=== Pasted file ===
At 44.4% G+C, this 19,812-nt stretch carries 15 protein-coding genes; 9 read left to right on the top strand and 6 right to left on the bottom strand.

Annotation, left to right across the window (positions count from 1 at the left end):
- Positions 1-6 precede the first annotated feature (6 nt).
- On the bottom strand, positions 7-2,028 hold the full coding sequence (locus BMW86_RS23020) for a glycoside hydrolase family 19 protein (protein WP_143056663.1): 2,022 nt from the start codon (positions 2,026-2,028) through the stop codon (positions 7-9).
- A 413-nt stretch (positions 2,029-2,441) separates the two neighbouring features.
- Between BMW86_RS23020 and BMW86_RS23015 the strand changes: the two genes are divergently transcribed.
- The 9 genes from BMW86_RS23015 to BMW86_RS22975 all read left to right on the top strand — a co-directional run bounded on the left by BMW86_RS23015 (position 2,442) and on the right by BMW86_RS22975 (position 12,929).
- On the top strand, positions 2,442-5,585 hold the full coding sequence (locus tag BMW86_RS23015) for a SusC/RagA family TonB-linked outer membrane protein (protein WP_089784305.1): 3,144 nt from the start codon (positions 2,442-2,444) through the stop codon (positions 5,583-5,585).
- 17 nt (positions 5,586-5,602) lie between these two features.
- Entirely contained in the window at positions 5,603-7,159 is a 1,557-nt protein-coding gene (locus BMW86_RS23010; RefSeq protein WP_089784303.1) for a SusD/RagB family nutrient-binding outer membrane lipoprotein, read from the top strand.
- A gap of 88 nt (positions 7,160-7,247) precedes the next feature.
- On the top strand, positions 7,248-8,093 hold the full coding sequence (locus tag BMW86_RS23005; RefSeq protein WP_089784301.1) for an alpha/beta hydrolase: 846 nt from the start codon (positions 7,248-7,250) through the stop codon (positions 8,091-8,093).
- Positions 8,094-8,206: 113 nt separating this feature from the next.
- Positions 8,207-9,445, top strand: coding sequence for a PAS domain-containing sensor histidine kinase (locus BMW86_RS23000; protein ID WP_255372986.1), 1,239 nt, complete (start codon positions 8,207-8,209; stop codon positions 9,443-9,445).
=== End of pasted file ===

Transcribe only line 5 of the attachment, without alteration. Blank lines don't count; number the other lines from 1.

- A 413-nt stretch (positions 2,029-2,441) separates the two neighbouring features.